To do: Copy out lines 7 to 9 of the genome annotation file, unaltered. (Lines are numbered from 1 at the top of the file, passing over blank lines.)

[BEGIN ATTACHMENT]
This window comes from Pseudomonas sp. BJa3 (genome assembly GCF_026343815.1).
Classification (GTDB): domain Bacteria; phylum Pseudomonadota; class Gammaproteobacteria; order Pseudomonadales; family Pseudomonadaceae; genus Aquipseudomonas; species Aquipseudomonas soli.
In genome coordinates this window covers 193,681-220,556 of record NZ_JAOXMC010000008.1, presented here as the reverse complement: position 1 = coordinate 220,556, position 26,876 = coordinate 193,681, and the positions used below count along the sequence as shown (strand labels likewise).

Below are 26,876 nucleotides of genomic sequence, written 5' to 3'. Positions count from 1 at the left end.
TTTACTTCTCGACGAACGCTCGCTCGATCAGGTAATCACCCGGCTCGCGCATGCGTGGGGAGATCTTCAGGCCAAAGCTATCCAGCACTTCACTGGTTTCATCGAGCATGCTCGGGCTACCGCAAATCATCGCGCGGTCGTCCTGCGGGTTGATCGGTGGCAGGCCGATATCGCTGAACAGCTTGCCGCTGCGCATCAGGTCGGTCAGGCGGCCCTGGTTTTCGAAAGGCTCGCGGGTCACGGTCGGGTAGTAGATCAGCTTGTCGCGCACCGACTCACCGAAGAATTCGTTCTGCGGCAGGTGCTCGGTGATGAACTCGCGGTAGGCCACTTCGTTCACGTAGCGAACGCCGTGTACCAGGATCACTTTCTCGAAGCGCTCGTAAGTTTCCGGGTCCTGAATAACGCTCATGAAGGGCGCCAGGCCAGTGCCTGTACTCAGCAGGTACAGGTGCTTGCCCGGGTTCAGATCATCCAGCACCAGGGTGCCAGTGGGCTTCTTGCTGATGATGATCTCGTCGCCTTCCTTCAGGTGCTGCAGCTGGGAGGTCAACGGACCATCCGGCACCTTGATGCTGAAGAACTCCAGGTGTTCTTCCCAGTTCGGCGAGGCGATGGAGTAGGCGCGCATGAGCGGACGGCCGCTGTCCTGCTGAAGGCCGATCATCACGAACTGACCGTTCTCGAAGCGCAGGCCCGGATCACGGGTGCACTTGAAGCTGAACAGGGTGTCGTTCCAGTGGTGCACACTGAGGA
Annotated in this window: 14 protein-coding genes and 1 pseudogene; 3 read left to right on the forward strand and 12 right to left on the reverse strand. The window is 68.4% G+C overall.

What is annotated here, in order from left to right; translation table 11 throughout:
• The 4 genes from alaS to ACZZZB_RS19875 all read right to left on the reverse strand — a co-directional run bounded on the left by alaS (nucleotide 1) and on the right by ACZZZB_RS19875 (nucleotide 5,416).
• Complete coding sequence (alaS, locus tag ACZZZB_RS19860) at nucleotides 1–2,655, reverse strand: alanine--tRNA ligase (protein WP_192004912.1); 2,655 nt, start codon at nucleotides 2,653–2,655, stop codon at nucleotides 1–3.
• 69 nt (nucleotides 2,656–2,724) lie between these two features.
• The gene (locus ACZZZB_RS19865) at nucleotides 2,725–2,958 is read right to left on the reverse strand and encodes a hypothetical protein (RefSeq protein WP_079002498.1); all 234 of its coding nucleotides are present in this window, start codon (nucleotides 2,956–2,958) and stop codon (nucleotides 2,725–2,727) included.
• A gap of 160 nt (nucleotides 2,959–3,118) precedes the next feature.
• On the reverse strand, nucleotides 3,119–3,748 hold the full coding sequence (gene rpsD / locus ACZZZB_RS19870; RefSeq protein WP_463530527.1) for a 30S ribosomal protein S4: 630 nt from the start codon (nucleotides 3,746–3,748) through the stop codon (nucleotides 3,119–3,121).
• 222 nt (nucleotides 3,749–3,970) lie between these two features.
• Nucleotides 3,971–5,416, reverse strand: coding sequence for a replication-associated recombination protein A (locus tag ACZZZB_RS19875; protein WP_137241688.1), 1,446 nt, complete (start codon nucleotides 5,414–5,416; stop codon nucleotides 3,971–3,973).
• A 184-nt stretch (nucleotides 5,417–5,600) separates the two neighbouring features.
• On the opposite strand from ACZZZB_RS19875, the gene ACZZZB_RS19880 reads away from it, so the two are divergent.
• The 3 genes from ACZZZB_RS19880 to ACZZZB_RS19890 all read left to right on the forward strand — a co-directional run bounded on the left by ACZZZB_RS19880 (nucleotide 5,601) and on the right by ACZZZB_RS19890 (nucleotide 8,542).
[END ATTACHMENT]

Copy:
What is annotated here, in order from left to right; translation table 11 throughout:
• The 4 genes from alaS to ACZZZB_RS19875 all read right to left on the reverse strand — a co-directional run bounded on the left by alaS (nucleotide 1) and on the right by ACZZZB_RS19875 (nucleotide 5,416).
• Complete coding sequence (alaS, locus tag ACZZZB_RS19860) at nucleotides 1–2,655, reverse strand: alanine--tRNA ligase (protein WP_192004912.1); 2,655 nt, start codon at nucleotides 2,653–2,655, stop codon at nucleotides 1–3.